Rice: Its about protecting
A look at the lawyersBy Christine Donnelly
The Big Island rancher at the center of a U.S. Supreme Court case disputing whether Hawaiians should be allowed to hold their own elections has been called a racist by some, a pawn by others. Harold "Freddy" Rice lets none of it bother him.
"That just goes over my head. The shoe doesn't fit so I don't put it on," Rice said Monday. "To me, this is all about protecting the Constitution and everyone's right to vote."
The 65-year-old Rice is scion of a family that came to Hawaii as missionaries in the mid-1800s and transformed through the generations into a wealthy, powerful clan of politicians, businessmen and ranchers. Rice said he prefers the lifestyle of a working cowboy who counts team-roping steers among his favorite activities.
Growing up, Rice attended Punahou School in Honolulu and then Cornell University in New York. But a privileged upbringing and Ivy League education did not insulate him from failure. His Big Island ranching operation went broke in 1983 and he spent the next few years working as a charter fishing boat skipper before returning to cattle ranching in 1995.
He now lives in Waimea with his wife, Gail, and runs a cattle ranch on the slopes of Mauna Kea. He has four grown children from a previous marriage and several grandchildren, including two who are part-Hawaiian.
Reached today after the Supreme Court decision, Rice said: "I'm just going to enjoy this. I have no future plans. I think this validates that the question needed to be asked, and now we have an answer."
He said he did not plan to celebrate today. "I'm going up. ... Some cattle need to be moved to a fresh pasture."
Rice says he sued in 1996 to overturn the Office of Hawaiian Affairs Hawaiians-only elections because he believes all residents, who help fund OHA through tax dollars, deserve a vote in how the agency is run.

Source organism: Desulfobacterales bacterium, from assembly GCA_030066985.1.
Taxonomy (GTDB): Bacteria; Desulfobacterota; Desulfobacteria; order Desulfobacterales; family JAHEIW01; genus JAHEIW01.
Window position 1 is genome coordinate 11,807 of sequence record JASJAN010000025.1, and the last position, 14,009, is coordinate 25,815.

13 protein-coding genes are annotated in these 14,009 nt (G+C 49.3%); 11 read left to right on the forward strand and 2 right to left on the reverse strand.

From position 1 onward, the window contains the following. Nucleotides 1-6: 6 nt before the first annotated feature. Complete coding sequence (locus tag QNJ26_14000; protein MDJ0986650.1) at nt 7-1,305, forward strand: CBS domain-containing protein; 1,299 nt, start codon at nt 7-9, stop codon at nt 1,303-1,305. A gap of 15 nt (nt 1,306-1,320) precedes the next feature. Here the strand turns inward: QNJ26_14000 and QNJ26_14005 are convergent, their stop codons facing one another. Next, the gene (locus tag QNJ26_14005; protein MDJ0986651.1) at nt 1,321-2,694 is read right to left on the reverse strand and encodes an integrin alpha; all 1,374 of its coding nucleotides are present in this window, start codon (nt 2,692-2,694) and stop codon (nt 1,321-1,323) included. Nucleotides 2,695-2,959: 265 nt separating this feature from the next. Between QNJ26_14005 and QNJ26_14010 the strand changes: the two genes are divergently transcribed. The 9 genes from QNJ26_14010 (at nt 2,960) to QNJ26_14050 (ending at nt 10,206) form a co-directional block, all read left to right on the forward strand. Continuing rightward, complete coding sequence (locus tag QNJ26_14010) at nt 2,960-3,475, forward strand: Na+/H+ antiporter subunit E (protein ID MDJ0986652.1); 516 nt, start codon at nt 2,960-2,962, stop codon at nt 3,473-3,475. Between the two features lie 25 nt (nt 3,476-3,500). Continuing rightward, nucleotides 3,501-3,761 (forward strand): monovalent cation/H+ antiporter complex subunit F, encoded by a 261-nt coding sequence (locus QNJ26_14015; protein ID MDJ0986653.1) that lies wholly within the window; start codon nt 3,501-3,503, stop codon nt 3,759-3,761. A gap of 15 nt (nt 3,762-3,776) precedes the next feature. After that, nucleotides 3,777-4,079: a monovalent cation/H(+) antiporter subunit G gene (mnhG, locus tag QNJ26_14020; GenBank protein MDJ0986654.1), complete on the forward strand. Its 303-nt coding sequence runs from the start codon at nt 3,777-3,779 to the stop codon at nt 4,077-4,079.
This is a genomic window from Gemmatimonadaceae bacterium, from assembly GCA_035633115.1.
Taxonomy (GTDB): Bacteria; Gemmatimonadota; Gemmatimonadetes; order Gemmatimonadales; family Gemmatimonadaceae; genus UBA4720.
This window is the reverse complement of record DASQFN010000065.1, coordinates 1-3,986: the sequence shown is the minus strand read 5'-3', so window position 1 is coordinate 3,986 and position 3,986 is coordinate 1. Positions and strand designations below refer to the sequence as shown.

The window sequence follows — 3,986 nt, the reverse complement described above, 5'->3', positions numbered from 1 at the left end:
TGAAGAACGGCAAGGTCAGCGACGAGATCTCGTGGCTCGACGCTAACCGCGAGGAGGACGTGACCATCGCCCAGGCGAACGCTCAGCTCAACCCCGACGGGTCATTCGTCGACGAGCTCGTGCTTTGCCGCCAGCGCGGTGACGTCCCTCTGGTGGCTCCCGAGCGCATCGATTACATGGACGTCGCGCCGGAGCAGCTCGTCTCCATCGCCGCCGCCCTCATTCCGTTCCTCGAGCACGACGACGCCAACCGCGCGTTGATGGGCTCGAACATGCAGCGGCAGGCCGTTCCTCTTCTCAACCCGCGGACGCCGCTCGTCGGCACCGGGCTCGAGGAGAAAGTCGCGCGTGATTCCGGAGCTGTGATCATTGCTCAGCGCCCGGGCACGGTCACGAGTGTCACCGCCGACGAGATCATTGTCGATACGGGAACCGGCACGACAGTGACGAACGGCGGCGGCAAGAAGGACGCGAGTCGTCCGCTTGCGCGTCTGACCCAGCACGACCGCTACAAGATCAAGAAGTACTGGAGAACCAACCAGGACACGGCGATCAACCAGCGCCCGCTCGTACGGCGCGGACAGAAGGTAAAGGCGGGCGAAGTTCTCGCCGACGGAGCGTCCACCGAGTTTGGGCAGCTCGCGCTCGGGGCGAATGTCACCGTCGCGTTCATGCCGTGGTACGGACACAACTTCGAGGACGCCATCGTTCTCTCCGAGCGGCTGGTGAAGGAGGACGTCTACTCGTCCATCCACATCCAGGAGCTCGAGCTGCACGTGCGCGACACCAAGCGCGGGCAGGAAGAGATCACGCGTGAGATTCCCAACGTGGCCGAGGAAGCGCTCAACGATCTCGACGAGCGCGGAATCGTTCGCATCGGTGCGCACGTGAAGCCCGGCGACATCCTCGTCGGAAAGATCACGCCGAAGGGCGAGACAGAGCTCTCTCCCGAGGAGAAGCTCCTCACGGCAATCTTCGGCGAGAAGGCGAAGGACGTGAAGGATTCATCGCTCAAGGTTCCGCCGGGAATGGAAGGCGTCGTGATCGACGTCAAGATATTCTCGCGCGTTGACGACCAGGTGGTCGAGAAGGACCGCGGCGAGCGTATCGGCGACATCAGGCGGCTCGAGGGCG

But critics say his lawsuit put millions of dollars worth of government programs helping Hawaiians at risk. OHA trustee Mililani Trask has described Rice as a modern member of the "missionary gang" who won't be content until all Hawaiian entitlement programs are dead.
She has said that he's just like his great-grandfather, William Hyde Rice, an early missionary appointed by Queen Lili'uokalani as governor of Kauai who later helped engineer the "Bayonet Constitution" that disenfranchised Hawaiians in 1887.
Rice counters that he is not opposed to all programs favoring Hawaiians, but believes they should be based on need, not race.
And he's proud of his ancestors, who also include grandfather Harold Waterhouse "Pop" Rice, who was a powerful politician and businessman on Maui, and father Harold Frederick "Oskie" Rice, a champion polo player who owned a Maui ranch.
Rice said he has no regrets about taking on the case, backed in part by the Campaign for a Colorblind America, a conservative non-profit group opposed to affirmative action. "I think it's been a good education for the public."
A look at the lawyersThese attorneys were key figures in the case; all but
who argued the case
Goemans presented arguments before the
U.S. Supreme Court in October:
FOR RICETheodore B. Olson, who represented Harold "Freddy" Rice before the Supreme Court, is known as a passionate and articulate defender of conservative causes with numerous cases before the high court.
A partner in the Washington law firm of Gibson, Dunn & Crutcher LLP since 1972, Olson co-chairs the firm's Appellate and Constitutional Law Practice Group.
In 1981, he was appointed by then-President Ronald Reagan as an assistant attorney general and served as the executive branch's principal legal adviser before returning to his firm in 1984.